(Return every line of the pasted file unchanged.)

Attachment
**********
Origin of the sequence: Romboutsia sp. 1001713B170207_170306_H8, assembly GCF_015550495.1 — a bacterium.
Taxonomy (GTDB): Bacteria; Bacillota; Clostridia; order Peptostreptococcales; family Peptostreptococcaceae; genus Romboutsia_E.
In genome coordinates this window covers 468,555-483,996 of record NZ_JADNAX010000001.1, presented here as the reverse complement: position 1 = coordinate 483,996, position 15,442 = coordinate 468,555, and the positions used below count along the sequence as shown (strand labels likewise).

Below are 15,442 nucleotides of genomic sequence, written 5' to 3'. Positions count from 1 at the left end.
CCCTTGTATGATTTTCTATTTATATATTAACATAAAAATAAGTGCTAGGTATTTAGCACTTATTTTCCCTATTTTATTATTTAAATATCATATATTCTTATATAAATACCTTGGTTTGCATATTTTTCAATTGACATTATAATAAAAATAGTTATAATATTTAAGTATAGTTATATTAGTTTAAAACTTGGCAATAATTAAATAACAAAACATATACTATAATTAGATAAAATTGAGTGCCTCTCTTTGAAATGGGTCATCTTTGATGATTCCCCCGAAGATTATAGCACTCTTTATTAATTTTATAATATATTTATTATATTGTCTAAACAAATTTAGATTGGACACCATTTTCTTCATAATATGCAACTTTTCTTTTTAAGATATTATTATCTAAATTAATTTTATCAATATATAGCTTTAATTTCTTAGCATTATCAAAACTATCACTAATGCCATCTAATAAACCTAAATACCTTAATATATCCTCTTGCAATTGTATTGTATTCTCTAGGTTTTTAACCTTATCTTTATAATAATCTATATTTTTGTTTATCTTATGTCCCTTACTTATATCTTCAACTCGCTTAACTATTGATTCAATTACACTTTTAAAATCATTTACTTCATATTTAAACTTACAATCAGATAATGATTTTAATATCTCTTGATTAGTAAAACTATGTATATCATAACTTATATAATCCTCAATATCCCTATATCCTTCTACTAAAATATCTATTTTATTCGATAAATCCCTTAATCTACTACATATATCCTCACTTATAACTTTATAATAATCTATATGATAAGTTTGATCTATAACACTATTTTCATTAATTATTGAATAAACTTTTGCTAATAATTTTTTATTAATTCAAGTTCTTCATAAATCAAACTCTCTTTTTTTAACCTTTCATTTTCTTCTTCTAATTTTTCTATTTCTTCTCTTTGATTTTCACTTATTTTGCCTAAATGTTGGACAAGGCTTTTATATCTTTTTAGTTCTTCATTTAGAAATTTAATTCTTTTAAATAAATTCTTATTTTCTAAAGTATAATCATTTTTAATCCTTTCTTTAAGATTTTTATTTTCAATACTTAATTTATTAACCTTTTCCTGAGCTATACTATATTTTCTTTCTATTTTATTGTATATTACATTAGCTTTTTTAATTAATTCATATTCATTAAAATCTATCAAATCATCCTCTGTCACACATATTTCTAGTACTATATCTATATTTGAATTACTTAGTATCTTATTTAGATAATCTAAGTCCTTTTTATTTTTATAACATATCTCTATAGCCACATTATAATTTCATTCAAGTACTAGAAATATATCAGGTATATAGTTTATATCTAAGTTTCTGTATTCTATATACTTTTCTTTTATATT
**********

Origin of the sequence: Romboutsia sp. 1001713B170207_170306_H8, assembly GCF_015550495.1 — a bacterium.
Taxonomy (GTDB): Bacteria; Bacillota; Clostridia; order Peptostreptococcales; family Peptostreptococcaceae; genus Romboutsia_E.
In genome coordinates this window covers 468,555-483,996 of record NZ_JADNAX010000001.1, presented here as the reverse complement: position 1 = coordinate 483,996, position 15,442 = coordinate 468,555, and the positions used below count along the sequence as shown (strand labels likewise).

Below are 15,442 nucleotides of genomic sequence, written 5' to 3'. Positions count from 1 at the left end.
CCCTTGTATGATTTTCTATTTATATATTAACATAAAAATAAGTGCTAGGTATTTAGCACTTATTTTCCCTATTTTATTATTTAAATATCATATATTCTTATATAAATACCTTGGTTTGCATATTTTTCAATTGACATTATAATAAAAATAGTTATAATATTTAAGTATAGTTATATTAGTTTAAAACTTGGCAATAATTAAATAACAAAACATATACTATAATTAGATAAAATTGAGTGCCTCTCTTTGAAATGGGTCATCTTTGATGATTCCCCCGAAGATTATAGCACTCTTTATTAATTTTATAATATATTTATTATATTGTCTAAACAAATTTAGATTGGACACCATTTTCTTCATAATATGCAACTTTTCTTTTTAAGATATTATTATCTAAATTAATTTTATCAATATATAGCTTTAATTTCTTAGCATTATCAAAACTATCACTAATGCCATCTAATAAACCTAAATACCTTAATATATCCTCTTGCAATTGTATTGTATTCTCTAGGTTTTTAACCTTATCTTTATAATAATCTATATTTTTGTTTATCTTATGTCCCTTACTTATATCTTCAACTCGCTTAACTATTGATTCAATTACACTTTTAAAATCATTTACTTCATATTTAAACTTACAATCAGATAATGATTTTAATATCTCTTGATTAGTAAAACTATGTATATCATAACTTATATAATCCTCAATATCCCTATATCCTTCTACTAAAATATCTATTTTATTCGATAAATCCCTTAATCTACTACATATATCCTCACTTATAACTTTATAATAATCTATATGATAAGTTTGATCTATAACACTATTTTCATTAATTATTGAATAAACTTTTGCTAATAATTTTTTATTAATTCAAGTTCTTCATAAATCAAACTCTCTTTTTTTAACCTTTCATTTTCTTCTTCTAATTTTTCTATTTCTTCTCTTTGATTTTCACTTATTTTGCCTAAATGTTGGACAAGGCTTTTATATCTTTTTAGTTCTTCATTTAGAAATTTAATTCTTTTAAATAAATTCTTATTTTCTAAAGTATAATCATTTTTAATCCTTTCTTTAAGATTTTTATTTTCAATACTTAATTTATTAACCTTTTCCTGAGCTATACTATATTTTCTTTCTATTTTATTGTATATTACATTAGCTTTTTTAATTAATTCATATTCATTAAAATCTATCAAATCATCCTCTGTCACACATATTTCTAGTACTATATCTATATTTGAATTACTTAGTATCTTATTTAGATAATCTAAGTCCTTTTTATTTTTATAACATATCTCTATAGCCACATTATAATTTCATTCAAGTACTAGAAATATATCAGGTATATAGTTTATATCTAAGTTTCTGTATTCTATATACTTTTCTTTTATATT